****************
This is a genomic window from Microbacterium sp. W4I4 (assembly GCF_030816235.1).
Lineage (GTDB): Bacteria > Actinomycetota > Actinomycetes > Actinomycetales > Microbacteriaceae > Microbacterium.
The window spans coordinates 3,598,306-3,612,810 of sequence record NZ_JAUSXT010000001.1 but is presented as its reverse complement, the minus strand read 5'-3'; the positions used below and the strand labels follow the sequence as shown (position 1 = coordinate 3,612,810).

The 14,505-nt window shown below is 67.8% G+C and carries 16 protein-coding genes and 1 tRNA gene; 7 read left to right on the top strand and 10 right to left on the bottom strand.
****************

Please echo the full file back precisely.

This is a genomic window from Microbacterium sp. W4I4 (assembly GCF_030816235.1).
Lineage (GTDB): Bacteria > Actinomycetota > Actinomycetes > Actinomycetales > Microbacteriaceae > Microbacterium.
The window spans coordinates 3,598,306-3,612,810 of sequence record NZ_JAUSXT010000001.1 but is presented as its reverse complement, the minus strand read 5'-3'; the positions used below and the strand labels follow the sequence as shown (position 1 = coordinate 3,612,810).

The 14,505-nt window shown below is 67.8% G+C and carries 16 protein-coding genes and 1 tRNA gene; 7 read left to right on the top strand and 10 right to left on the bottom strand.